Those who hoped that socialism would come to America with the election of President Obama are seeing their ambitions fulfilled to a degree. But the massive government takeover of private sectors of the economy has produced a counter-movement that has formed in many sectors of American life. Not all of them have taken a form I like but they have managed to push back against the attempt to centralize the economy and impose a culturally left-wing agenda from the heights of power.
Consider the health-care initiative that was rammed through Congress. The new law forces Americans to buy government approved insurance. Most Americans understand that the wrong kind of legislation in this sector will rob people of the right to choose quality health care, and this takeover will effectively nationalize the sector of health providers in the same way the government has gained control over major insurance providers and car manufacturers. It should be no surprise that the attempt has spawned public protests all over the country.
The controversy has helped fuel a more thoughtful movement to consider the way in which health care can be reformed. Unfortunately the partisan bill ignored attempts to open up markets and competition cross state lines, and many other suggestions that would have helped contain costs and vastly improve quality and access. What American health care needs are more market-based incentives and signals, not fewer. One can hope that when this period ends, we’ll have discovered truly productive ways in which the system can be reformed toward markets and away from the existing socialist structures.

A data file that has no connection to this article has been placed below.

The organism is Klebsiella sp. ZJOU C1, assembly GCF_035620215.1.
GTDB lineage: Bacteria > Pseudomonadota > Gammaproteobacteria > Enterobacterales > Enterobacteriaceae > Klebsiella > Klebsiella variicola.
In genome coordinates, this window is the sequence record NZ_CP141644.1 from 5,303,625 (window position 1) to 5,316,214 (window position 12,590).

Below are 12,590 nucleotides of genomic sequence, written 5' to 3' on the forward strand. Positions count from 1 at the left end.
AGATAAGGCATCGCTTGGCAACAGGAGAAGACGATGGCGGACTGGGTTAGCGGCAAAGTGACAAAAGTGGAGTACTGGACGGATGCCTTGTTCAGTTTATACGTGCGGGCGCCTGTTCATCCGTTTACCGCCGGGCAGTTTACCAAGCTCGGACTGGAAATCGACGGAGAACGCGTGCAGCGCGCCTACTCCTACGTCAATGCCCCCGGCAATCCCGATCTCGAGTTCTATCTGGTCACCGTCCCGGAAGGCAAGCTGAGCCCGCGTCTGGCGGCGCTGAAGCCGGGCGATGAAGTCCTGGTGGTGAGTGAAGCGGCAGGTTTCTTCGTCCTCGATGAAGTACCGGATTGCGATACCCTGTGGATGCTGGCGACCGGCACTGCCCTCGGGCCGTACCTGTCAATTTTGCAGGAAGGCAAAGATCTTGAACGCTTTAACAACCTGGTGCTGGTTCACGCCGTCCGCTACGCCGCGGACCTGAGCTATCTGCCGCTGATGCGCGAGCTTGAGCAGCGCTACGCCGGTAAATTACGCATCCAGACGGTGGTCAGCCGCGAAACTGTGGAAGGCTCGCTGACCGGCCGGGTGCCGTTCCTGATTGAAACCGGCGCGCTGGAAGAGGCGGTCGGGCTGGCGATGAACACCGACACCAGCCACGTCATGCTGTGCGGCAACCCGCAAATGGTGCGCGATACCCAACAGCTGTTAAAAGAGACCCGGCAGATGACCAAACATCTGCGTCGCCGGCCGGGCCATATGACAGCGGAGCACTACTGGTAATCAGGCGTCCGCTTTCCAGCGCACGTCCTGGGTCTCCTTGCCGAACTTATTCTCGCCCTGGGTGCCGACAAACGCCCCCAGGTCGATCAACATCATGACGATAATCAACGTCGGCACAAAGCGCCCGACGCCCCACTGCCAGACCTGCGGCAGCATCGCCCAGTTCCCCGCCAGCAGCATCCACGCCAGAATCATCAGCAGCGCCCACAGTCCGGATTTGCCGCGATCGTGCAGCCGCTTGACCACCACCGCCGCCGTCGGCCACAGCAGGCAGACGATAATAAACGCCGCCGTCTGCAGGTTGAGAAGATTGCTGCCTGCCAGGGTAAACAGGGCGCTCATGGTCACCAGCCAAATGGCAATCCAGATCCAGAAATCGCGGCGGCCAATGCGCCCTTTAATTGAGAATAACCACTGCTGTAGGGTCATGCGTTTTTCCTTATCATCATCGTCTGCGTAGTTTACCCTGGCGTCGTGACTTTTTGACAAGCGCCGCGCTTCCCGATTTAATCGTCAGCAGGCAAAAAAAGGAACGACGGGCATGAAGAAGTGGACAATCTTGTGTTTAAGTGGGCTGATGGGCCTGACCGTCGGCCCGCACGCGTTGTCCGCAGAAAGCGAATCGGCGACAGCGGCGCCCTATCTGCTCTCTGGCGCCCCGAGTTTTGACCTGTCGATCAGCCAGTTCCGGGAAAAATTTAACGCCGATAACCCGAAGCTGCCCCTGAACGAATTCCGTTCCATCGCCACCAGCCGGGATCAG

Socialism of all sorts makes every system worse, no matter how overdue reform was in this sector. It is a lesson that religious opinion-makers need to learn and apply in many areas. The Acton Institute has been the font of new and genuinely helpful ideas to make real progress. Thank you for your assistance with this mission.
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